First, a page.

Operating Room

Stannington was awaiting the completion of its brand new operating theatre in January 1930 with hopes that it would be one of the most modern in the country and just a few years later in 1936 their publicity brochure boasts a modern theatre where all necessary operative work can be done on the premises. A wide range of different procedures were used to treat TB in the Stannington patients, some more drastic than others.

There were a number of procedures available to treat pulmonary TB, most common manifestation of the disease. These were all based on the principle of resting the affected area of the lung by forcing its collapse. Artificial pneumothorax treatment was regularly used and saw the lung forcibly collapsed by inserting air into the pleural cavity (the gap between the lung and the chest wall), and similarly pneumoperitoneum placed pressure on the lung from below by inserting air into the peritoneal cavity.

TB can affect the skin and cause ulcers and underlying infection in the bones and soft tissues and lead to the formation of abscesses. The treatment of these problems arising as a result of the primary infection which was often elsewhere was quite commonplace, and many children would have had abscesses drained and soft tissue scraped out with a curette to remove the infection.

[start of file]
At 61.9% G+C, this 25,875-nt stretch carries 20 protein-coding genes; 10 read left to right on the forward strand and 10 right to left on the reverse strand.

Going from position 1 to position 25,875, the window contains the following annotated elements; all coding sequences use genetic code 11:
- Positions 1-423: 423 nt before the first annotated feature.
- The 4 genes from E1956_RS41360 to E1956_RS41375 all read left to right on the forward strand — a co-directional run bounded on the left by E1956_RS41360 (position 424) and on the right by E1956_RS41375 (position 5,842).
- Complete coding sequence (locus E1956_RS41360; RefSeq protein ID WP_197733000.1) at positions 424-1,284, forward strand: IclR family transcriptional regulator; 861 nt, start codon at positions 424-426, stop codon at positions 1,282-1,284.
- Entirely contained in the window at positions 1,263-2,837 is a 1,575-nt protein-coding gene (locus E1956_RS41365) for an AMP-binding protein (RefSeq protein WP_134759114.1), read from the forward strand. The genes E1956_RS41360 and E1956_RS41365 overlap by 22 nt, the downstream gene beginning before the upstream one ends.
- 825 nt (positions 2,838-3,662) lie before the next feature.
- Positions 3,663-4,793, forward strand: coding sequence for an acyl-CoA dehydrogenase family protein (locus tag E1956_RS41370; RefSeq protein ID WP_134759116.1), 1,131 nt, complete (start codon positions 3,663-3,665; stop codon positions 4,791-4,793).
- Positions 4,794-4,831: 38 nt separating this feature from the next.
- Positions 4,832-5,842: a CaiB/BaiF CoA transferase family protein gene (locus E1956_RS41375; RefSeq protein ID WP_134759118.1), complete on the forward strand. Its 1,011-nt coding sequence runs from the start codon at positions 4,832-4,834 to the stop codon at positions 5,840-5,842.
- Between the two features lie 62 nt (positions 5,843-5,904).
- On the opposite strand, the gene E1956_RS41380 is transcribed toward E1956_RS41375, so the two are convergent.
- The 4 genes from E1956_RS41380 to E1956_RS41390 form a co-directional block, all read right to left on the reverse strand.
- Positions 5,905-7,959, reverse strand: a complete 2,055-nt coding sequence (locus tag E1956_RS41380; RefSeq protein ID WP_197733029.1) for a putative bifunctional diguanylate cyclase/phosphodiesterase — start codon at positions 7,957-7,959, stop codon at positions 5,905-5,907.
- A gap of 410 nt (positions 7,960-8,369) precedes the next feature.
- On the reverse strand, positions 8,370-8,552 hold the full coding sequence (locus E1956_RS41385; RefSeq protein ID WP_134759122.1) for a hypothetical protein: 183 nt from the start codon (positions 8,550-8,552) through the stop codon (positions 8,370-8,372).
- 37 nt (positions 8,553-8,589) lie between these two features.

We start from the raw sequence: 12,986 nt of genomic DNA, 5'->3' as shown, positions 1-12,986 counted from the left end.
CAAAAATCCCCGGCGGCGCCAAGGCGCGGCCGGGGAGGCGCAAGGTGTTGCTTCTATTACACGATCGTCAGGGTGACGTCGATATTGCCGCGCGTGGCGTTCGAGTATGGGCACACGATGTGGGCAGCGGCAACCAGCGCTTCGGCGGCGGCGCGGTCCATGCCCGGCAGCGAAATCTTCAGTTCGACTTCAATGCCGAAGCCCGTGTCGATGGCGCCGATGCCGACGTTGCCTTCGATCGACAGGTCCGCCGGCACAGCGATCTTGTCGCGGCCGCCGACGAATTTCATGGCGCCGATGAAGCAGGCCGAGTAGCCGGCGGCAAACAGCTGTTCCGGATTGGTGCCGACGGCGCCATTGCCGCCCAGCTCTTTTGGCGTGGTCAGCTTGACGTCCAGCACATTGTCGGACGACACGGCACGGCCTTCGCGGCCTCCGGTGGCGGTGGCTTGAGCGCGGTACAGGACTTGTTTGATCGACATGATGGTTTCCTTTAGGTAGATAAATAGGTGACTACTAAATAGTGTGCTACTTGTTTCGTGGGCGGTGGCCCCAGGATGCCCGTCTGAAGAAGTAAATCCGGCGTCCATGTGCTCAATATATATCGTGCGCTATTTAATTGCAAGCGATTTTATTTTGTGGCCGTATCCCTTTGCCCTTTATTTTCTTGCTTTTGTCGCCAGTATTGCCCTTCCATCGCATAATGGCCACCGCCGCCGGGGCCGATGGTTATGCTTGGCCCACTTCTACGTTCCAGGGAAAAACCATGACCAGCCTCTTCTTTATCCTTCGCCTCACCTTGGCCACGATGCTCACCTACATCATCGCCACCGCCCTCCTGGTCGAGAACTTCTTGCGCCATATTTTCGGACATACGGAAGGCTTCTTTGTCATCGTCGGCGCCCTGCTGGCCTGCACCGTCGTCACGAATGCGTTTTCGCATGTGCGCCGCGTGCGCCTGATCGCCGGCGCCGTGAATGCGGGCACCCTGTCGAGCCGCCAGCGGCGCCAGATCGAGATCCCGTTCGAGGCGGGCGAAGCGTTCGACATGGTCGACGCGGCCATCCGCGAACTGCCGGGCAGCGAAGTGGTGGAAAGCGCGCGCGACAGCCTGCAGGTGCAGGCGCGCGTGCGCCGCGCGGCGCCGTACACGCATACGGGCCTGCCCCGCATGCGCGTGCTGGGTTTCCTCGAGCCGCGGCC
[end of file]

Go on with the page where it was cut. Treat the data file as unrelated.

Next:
After Mr Johnston, the visiting surgeon, retired in 1944 it looks like many of the children were transferred to larger hospitals, such as the Royal Victoria Infirmary in Newcastle, for larger operative procedures. These included amputations and arthrodesis, which involved the use of a bone graft to realign the hip joint. Within the collection there is a register of operations that were carried out during the period 1934-1944, these were all undertaken by Mr Johnston and we see the range of procedures taking place.


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